Proper planning is necessary for a successful retirement, as many essential moves are made years before a retiree leaves the working world. Here are three of the most crucial money moves you should be making in preparation for your retirement to live out the rest of your life comfortably.
Eliminate as Many Debts as Possible
Once you retire, you’ll likely be living on a primarily fixed income provided by a blend of pension payments, social security, and investments. Interest on debt payments can rapidly eat into this income, so you must pay off as much debt as possible before you retire. This means paying off all of your credit card balances, car payments, and mortgage, if possible. By getting rid of interest payments, you’ll make the most of your retirement income each month.
Adjust Your Portfolio’s Risk Level
For young investors, riskier investment strategies are often beneficial in producing long-term growth. As you approach retirement, though, you’ll need to re-balance your portfolio to reduce your risks and ensure that you won’t be wiped out by changes in the market. Often, this is accomplished by increasing the ratio of bonds to stocks held in investment accounts. A common rule of thumb is that your portfolio should be split evenly between stocks and bonds when you expect to live another 15 years.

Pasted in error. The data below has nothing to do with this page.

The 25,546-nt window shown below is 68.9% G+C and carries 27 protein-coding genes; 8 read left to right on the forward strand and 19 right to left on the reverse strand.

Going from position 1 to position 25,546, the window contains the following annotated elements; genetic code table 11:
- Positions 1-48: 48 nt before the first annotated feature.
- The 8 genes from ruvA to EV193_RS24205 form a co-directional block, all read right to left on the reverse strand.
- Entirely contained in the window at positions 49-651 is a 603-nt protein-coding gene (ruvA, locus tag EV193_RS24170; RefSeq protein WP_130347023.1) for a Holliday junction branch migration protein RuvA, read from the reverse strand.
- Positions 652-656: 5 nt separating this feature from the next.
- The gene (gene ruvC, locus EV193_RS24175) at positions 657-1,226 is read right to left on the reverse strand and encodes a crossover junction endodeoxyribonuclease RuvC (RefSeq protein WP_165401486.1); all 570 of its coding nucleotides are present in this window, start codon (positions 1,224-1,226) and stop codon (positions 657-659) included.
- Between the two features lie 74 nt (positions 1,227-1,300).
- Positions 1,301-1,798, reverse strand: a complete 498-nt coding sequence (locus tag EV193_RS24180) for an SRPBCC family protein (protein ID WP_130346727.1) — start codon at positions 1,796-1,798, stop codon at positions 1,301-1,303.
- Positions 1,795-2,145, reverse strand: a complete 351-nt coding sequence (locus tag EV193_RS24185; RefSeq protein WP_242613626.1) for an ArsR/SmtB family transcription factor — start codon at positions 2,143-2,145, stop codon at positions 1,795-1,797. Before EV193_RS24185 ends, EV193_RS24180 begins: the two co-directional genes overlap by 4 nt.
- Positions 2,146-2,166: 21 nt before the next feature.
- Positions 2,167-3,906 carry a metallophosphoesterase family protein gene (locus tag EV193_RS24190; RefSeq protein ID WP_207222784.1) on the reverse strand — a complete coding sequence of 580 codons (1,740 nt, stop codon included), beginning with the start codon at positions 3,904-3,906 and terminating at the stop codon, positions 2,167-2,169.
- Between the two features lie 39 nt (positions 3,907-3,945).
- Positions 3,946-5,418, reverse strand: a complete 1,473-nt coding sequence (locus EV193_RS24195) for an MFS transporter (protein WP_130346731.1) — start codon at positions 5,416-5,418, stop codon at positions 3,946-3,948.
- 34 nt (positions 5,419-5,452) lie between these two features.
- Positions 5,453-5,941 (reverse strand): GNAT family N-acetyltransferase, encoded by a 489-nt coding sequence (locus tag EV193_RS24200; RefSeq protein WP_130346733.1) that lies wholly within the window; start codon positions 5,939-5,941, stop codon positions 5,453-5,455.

Use Your Last Few Working Years to Bulk Up Your Savings
The final 5-10 years of your working life are some of the most important for successful retirement planning. These years should be spent saving as much income as possible while reducing expenses in preparation for retirement. If you remain healthy and avoid major financial pitfalls, you should be able to substantially take advantage of your late-career years to increase your retirement savings.
By taking these three necessary steps, you can set yourself up for the best possible retirement. While retiring takes years of planning and preparation, these essential money moves will help you navigate the process more efficiently and give you financial peace of mind after you leave the workforce.